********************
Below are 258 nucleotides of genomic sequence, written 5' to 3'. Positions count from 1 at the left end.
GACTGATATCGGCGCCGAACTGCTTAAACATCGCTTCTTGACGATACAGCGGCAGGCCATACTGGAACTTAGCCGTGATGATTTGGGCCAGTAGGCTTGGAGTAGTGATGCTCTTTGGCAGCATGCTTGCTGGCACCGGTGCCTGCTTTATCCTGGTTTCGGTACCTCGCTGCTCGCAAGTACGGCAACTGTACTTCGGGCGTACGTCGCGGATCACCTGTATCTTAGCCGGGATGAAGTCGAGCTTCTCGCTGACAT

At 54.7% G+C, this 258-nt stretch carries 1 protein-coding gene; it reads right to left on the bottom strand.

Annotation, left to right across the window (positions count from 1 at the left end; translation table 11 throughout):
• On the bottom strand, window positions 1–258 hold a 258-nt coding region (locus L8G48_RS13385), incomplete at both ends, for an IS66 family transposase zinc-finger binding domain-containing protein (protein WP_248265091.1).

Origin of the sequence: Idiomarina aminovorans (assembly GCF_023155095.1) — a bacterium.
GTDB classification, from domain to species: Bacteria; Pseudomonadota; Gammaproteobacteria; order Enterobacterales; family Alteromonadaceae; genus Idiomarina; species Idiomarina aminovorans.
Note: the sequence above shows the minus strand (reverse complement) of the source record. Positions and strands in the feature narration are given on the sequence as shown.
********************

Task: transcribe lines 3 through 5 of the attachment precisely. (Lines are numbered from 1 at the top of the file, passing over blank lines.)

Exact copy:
At 54.7% G+C, this 258-nt stretch carries 1 protein-coding gene; it reads right to left on the bottom strand.

Annotation, left to right across the window (positions count from 1 at the left end; translation table 11 throughout):
• On the bottom strand, window positions 1–258 hold a 258-nt coding region (locus L8G48_RS13385), incomplete at both ends, for an IS66 family transposase zinc-finger binding domain-containing protein (protein WP_248265091.1).